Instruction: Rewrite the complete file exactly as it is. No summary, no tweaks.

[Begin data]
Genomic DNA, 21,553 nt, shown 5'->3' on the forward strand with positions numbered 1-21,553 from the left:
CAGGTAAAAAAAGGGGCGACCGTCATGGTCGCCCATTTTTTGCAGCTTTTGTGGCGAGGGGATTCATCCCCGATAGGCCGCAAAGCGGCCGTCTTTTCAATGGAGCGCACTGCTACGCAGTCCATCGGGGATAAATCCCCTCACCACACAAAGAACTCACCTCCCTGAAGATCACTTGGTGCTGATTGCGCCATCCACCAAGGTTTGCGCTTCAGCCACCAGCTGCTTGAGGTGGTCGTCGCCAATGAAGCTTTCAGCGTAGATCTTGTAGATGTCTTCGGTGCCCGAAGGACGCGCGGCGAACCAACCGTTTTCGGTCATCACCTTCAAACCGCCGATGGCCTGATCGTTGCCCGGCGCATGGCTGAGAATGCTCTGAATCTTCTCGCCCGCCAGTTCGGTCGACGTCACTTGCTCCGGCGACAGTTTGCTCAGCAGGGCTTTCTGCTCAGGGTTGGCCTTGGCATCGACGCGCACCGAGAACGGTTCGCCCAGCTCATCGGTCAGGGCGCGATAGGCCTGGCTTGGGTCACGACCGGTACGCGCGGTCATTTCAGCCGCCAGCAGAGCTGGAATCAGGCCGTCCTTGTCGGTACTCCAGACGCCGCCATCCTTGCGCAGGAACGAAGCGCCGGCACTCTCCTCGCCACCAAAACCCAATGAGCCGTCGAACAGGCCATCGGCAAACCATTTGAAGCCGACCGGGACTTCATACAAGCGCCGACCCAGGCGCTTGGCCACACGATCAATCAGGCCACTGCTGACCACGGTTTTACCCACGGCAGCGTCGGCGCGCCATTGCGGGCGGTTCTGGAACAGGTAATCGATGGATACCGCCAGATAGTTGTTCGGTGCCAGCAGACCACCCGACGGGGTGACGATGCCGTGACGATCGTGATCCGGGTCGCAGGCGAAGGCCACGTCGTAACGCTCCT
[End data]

Genomic DNA, 21,553 nt, shown 5'->3' on the forward strand with positions numbered 1-21,553 from the left:
CAGGTAAAAAAAGGGGCGACCGTCATGGTCGCCCATTTTTTGCAGCTTTTGTGGCGAGGGGATTCATCCCCGATAGGCCGCAAAGCGGCCGTCTTTTCAATGGAGCGCACTGCTACGCAGTCCATCGGGGATAAATCCCCTCACCACACAAAGAACTCACCTCCCTGAAGATCACTTGGTGCTGATTGCGCCATCCACCAAGGTTTGCGCTTCAGCCACCAGCTGCTTGAGGTGGTCGTCGCCAATGAAGCTTTCAGCGTAGATCTTGTAGATGTCTTCGGTGCCCGAAGGACGCGCGGCGAACCAACCGTTTTCGGTCATCACCTTCAAACCGCCGATGGCCTGATCGTTGCCCGGCGCATGGCTGAGAATGCTCTGAATCTTCTCGCCCGCCAGTTCGGTCGACGTCACTTGCTCCGGCGACAGTTTGCTCAGCAGGGCTTTCTGCTCAGGGTTGGCCTTGGCATCGACGCGCACCGAGAACGGTTCGCCCAGCTCATCGGTCAGGGCGCGATAGGCCTGGCTTGGGTCACGACCGGTACGCGCGGTCATTTCAGCCGCCAGCAGAGCTGGAATCAGGCCGTCCTTGTCGGTACTCCAGACGCCGCCATCCTTGCGCAGGAACGAAGCGCCGGCACTCTCCTCGCCACCAAAACCCAATGAGCCGTCGAACAGGCCATCGGCAAACCATTTGAAGCCGACCGGGACTTCATACAAGCGCCGACCCAGGCGCTTGGCCACACGATCAATCAGGCCACTGCTGACCACGGTTTTACCCACGGCAGCGTCGGCGCGCCATTGCGGGCGGTTCTGGAACAGGTAATCGATGGATACCGCCAGATAGTTGTTCGGTGCCAGCAGACCACCCGACGGGGTGACGATGCCGTGACGATCGTGATCCGGGTCGCAGGCGAAGGCCACGTCGTAACGCTCCT